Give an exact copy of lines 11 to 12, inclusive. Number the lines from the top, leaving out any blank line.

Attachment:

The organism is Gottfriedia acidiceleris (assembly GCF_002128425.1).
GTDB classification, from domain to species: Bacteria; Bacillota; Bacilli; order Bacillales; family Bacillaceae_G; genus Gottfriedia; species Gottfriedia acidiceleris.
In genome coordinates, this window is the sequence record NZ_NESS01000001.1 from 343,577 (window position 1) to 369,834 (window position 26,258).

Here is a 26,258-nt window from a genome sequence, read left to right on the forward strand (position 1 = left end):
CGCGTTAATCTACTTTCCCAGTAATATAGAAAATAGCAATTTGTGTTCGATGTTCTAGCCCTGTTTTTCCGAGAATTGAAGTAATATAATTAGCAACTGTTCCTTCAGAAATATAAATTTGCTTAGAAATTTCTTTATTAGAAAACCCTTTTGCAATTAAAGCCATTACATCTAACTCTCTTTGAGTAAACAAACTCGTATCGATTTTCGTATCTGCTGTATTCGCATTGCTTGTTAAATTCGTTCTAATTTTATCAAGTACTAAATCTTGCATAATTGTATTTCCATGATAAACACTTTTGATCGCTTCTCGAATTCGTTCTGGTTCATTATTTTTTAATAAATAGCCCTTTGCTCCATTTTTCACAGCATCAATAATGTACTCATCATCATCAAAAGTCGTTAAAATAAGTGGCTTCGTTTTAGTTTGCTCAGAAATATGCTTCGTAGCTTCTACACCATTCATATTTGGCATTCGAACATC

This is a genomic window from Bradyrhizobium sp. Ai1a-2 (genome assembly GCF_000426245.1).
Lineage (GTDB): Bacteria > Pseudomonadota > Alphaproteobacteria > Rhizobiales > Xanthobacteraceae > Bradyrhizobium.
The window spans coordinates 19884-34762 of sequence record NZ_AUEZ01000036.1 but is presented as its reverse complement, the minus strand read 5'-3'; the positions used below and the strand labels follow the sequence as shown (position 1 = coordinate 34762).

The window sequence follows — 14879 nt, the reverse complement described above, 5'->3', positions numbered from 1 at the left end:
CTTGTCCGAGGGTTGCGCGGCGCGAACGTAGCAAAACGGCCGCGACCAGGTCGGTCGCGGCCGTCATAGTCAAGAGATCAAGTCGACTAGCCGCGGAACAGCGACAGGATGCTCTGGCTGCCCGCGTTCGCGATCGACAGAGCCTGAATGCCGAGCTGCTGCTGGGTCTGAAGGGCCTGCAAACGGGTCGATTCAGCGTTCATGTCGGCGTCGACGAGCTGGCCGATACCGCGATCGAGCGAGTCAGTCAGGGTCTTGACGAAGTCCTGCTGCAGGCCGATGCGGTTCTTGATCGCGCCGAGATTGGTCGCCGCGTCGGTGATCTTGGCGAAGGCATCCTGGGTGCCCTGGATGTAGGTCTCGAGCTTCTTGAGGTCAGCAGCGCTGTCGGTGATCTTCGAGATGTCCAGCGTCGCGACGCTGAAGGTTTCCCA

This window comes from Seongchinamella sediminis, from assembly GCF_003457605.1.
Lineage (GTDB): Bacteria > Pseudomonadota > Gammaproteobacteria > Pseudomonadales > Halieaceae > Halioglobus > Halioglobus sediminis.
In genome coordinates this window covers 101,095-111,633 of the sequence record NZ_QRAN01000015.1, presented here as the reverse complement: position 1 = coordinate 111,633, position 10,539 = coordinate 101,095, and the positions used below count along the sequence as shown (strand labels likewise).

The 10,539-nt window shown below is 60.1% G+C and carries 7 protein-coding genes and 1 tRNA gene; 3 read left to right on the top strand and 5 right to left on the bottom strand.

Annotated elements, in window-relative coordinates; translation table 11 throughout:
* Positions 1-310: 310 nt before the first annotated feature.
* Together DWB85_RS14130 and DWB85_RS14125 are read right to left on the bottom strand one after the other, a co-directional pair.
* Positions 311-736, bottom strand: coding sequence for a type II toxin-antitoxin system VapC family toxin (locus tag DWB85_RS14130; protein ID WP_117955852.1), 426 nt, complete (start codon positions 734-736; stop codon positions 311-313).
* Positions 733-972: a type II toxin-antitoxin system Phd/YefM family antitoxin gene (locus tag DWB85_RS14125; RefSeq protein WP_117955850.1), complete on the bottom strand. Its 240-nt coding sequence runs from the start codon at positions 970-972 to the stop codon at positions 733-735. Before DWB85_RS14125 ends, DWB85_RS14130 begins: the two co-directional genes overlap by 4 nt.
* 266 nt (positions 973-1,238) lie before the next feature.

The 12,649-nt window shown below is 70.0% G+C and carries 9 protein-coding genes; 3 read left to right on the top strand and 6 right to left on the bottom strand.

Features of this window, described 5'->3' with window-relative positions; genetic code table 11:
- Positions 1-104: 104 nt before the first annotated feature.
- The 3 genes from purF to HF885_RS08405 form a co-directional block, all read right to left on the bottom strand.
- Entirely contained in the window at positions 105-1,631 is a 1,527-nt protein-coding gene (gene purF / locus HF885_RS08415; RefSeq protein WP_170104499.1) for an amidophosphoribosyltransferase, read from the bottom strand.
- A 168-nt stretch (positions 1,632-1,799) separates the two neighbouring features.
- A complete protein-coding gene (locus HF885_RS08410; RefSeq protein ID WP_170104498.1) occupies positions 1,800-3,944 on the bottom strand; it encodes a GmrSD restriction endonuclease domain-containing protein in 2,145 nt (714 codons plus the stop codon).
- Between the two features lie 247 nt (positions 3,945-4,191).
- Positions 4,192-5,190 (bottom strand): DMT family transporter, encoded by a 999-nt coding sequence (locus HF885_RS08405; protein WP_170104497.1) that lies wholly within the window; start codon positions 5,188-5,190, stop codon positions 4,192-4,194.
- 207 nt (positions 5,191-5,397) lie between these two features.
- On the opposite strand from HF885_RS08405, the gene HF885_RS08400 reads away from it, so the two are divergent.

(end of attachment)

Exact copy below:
This window comes from Seongchinamella sediminis, from assembly GCF_003457605.1.
Lineage (GTDB): Bacteria > Pseudomonadota > Gammaproteobacteria > Pseudomonadales > Halieaceae > Halioglobus > Halioglobus sediminis.